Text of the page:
We started out on the Ponte Sant'Angelo, which was a lovely little bridge with ten statues of angels holding various items from the Crucifiction scene. . .
All of the statues were designed by Bernini, but only two of them were carved by Bernini himself, and those two were immediately replicated so that the originals would not have to be out in the weather.
Originally, the bridge was built by Hadrian as an access to his mausoleum, which went through a number of phases before ending up as the Castel Sant'Angelo, where a Pope saw a vision of Michael re-sheathing his sword (the statue on top depicts this) as a symbol that a plague was ended.
The Castel Sant'Angleo is connected to Vatican City by a wall, and was used as a fortified residence in times when the Vatican was under seige. In fact, the Castel Sant'Angelo was heavily fortified (with marble cannon balls, of course!)
We weren't allowed to take any pictures inside, but the rooms were furnished like a palace beacuse one Pope had to live in the Castle for a while during a seige, and decided if that ever happened again, he wanted to live the same way he did in the Vatican. So, basically, the interiors are amazing! The view from the top of the Castle was pretty awesome too:
After the Castle, we went to Saint Peter's Square and then into the church itself. St. Peter's Square was designed by Bernini around the same time as the statues on the Ponte Sant'Angelo were done (when Bernini was the official architect for the Vatican).
There are two fountains in St. Peter's Square, the earlier one was done by Maderno, and then Bernini made a second one modeled after Maderno's when Bernini designed the square.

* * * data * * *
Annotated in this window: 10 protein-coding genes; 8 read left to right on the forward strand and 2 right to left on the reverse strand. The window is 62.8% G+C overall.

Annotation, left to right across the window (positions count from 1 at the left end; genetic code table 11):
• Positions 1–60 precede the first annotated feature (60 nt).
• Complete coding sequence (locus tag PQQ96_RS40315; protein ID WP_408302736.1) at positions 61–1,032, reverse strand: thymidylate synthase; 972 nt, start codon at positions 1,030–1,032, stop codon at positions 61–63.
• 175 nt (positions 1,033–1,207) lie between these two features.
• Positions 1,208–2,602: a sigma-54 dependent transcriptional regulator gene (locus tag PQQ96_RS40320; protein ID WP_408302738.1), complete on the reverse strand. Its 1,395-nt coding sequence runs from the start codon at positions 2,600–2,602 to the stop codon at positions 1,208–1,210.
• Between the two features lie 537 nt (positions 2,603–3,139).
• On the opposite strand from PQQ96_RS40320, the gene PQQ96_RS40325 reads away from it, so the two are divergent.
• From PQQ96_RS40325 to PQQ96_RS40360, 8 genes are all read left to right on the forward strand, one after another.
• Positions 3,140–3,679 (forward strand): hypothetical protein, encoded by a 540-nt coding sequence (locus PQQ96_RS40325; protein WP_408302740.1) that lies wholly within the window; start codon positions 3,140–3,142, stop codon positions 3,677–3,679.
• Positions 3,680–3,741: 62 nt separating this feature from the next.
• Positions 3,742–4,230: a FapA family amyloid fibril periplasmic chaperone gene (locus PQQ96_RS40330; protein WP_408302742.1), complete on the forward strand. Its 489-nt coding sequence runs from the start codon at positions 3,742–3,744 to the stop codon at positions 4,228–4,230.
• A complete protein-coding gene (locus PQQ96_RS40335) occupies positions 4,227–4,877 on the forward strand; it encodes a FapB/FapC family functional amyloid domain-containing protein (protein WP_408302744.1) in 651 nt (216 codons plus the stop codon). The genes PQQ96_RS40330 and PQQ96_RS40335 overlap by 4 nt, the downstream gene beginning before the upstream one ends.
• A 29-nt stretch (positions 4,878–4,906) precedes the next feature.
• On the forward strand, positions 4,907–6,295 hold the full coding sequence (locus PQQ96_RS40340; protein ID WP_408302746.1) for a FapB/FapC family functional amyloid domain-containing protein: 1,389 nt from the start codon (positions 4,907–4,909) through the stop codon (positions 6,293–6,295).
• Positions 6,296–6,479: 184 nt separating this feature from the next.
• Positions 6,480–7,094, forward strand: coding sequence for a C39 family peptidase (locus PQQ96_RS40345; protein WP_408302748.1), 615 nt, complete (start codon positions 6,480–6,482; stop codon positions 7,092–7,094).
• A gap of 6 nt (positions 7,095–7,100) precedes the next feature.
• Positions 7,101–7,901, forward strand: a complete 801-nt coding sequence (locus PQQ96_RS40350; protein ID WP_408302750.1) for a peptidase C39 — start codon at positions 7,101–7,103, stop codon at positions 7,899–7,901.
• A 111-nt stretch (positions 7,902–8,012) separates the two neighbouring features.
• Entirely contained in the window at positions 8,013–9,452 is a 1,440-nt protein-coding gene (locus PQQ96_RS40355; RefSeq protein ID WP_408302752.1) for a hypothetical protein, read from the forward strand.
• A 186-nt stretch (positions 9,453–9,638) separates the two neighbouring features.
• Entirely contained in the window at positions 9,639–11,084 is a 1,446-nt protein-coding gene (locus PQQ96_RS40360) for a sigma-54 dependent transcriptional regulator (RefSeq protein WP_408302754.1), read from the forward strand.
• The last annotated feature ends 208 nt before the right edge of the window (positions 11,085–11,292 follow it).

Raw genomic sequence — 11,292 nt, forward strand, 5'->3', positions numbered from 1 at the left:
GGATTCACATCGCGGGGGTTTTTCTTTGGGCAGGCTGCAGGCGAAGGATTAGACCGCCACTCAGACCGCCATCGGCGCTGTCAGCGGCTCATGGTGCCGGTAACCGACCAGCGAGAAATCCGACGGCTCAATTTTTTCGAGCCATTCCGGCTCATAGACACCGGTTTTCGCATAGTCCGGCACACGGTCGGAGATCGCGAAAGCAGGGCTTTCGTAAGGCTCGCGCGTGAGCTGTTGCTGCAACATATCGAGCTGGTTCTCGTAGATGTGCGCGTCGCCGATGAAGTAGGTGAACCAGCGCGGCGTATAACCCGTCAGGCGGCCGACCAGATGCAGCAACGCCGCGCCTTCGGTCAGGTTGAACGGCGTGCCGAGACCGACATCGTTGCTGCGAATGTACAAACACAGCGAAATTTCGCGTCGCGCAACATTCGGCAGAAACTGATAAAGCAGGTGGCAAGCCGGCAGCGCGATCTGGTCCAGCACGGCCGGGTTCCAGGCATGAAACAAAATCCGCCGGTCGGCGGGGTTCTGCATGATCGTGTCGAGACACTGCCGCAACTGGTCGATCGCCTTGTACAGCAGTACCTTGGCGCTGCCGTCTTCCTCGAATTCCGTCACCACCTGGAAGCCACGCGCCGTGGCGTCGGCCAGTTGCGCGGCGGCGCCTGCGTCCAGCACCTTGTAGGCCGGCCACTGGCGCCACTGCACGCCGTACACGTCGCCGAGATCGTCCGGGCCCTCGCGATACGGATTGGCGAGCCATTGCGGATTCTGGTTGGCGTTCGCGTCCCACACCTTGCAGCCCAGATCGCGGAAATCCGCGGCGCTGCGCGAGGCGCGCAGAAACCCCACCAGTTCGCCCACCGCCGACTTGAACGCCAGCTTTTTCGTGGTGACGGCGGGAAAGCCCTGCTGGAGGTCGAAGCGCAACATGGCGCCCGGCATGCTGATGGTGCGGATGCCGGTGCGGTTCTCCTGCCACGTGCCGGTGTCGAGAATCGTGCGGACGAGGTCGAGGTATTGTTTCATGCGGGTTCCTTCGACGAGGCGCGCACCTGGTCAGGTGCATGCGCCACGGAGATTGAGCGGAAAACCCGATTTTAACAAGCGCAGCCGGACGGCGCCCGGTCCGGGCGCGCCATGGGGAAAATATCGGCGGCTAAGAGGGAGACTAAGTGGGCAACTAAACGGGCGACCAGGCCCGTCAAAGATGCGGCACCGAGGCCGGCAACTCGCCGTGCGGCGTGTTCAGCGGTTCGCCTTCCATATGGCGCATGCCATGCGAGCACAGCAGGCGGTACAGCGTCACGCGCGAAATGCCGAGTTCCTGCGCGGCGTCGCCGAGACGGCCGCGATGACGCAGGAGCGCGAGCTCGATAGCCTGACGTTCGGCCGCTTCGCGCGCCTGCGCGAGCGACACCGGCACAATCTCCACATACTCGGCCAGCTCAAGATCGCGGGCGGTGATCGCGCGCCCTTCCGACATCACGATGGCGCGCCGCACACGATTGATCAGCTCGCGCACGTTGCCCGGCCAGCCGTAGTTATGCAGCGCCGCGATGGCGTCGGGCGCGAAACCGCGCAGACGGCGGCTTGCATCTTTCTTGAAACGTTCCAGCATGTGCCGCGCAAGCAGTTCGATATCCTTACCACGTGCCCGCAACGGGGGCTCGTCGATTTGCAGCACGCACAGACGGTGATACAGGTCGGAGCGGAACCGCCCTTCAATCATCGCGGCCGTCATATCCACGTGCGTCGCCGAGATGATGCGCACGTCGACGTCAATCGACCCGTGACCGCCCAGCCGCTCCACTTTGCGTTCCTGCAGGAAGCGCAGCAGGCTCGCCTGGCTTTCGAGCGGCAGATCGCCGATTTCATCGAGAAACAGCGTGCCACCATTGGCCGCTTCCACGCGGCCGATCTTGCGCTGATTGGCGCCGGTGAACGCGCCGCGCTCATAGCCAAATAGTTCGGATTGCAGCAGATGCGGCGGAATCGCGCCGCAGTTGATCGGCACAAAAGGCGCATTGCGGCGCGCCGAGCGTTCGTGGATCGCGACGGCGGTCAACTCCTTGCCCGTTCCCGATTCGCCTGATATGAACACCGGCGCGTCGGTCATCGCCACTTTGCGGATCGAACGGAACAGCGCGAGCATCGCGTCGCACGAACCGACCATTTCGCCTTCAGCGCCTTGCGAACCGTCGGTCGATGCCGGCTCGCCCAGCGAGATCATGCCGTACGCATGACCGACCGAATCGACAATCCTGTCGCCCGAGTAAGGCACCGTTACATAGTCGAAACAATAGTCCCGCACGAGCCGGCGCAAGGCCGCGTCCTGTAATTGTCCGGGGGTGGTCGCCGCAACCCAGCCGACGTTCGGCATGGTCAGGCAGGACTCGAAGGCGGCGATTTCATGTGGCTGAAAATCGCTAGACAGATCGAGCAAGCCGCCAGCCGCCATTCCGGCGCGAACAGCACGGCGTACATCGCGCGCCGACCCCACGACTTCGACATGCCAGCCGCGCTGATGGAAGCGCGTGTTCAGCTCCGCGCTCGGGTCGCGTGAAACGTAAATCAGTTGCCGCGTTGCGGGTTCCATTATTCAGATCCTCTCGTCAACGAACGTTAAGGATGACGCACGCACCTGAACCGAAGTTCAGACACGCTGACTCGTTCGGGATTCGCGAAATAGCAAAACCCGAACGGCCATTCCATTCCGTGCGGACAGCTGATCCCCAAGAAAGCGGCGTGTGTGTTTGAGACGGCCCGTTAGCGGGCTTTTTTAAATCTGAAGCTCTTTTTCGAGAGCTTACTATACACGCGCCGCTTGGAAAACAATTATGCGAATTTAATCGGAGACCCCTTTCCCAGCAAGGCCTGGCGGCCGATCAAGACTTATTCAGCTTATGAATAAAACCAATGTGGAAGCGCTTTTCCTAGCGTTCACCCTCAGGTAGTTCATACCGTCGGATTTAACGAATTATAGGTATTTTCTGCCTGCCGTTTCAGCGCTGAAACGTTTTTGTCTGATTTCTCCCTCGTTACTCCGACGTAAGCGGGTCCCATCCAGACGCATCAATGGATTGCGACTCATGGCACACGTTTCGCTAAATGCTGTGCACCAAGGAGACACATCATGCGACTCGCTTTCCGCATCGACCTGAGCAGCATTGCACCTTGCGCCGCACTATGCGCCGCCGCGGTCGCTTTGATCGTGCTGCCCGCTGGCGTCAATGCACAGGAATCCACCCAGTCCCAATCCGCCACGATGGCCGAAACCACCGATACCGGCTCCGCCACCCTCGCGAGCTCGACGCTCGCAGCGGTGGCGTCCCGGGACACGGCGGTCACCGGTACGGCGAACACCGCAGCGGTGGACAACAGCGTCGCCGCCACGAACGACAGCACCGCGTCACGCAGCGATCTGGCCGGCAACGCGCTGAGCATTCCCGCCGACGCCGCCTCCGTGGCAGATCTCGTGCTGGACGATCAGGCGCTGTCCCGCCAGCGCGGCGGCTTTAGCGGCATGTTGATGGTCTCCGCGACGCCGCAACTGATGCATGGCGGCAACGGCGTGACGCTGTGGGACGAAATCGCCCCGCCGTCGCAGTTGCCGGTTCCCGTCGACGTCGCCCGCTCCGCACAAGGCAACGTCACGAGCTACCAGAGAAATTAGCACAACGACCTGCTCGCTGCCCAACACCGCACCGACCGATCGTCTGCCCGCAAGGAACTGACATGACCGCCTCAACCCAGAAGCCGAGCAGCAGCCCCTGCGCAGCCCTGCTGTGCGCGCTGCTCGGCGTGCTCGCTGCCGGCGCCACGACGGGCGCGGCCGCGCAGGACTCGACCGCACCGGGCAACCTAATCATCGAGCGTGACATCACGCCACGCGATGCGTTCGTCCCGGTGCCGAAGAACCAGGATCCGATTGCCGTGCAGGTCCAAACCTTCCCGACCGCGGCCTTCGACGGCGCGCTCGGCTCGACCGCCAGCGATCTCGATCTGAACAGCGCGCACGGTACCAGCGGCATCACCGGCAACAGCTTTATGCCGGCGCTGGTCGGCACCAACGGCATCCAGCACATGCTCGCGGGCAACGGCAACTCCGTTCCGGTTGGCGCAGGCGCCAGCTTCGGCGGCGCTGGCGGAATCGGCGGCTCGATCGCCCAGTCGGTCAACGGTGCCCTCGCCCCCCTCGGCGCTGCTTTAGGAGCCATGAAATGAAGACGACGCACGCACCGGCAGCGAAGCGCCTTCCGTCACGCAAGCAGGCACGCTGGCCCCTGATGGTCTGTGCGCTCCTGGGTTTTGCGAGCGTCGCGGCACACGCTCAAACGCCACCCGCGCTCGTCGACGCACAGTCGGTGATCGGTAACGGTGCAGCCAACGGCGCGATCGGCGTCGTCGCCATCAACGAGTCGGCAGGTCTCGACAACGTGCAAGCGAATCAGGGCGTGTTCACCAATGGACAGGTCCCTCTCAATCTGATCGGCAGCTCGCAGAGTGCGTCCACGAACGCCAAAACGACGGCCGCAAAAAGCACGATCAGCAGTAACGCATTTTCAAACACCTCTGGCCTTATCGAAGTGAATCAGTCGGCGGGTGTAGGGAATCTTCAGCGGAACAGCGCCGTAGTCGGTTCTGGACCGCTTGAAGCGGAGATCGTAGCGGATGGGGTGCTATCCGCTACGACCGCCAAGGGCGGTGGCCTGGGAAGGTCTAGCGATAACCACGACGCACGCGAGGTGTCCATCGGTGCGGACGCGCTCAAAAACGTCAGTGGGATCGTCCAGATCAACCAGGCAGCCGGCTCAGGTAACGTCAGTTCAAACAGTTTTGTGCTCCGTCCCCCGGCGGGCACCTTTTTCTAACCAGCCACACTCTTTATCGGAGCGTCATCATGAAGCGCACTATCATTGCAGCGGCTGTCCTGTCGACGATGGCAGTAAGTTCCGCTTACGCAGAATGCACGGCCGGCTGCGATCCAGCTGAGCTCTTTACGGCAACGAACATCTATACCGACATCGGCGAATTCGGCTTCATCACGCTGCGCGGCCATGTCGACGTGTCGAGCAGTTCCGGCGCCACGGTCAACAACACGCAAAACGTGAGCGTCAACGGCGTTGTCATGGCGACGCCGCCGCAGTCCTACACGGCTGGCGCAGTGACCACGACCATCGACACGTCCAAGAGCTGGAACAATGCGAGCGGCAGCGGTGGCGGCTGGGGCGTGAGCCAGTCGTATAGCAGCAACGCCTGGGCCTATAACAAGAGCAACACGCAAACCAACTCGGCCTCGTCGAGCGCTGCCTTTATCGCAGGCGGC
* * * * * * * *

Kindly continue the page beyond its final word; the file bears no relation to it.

Inside St. Peter's was amazing! It is so huge, I can't even begin to describe it. Along the floor, there are various inscriptions which show how big other churches are in relation to St. Peter's. Obviously, this is to show that St. Peter's is the biggest (and the best). My pictures don't do it justice!
Over the decades it took to build St. Peter's, it went through a number of different designs. Practically each head architect who worked on it had a different idea about what it should look like. Some people wanted it to be a Greek cross shape (with all four arms the same length) while others wanted it to be a Latin cross shape (with one of the arms, the entrance, significantly longer than the rest). Eventually, it ended up being a Latin cross, but in order to stress the importance of the area where St. Peter is buried, an additional structure was built over his grave. Designed by Bernini, this structure stands 98 feet tall (nearly 10 stories), and fits very comfortably under the dome of St. Peter's.
After our tour with Jeffery was over, some of the girls and I paid 5 euro to walk the steps up to the top of St. Peter's. This was the first level of our trip:
As we climbed up the dome, things got a little tight and tilted. . .
But, I'd say the view from the top was worth it!
This was the stairway on the way down. I seriously got dizzy going both up and down this thing!
When we got back down, I took this lovely picture of sunlight coming through one of the minor domes . . .
Well, that was my Friday. Maybe tomorrow I'll have time to tell you all about Saturday (at the Vatican Muesum!) and today (not much, just went to the Spanish Steps, a park, and the Trevi fountian). . . Yay!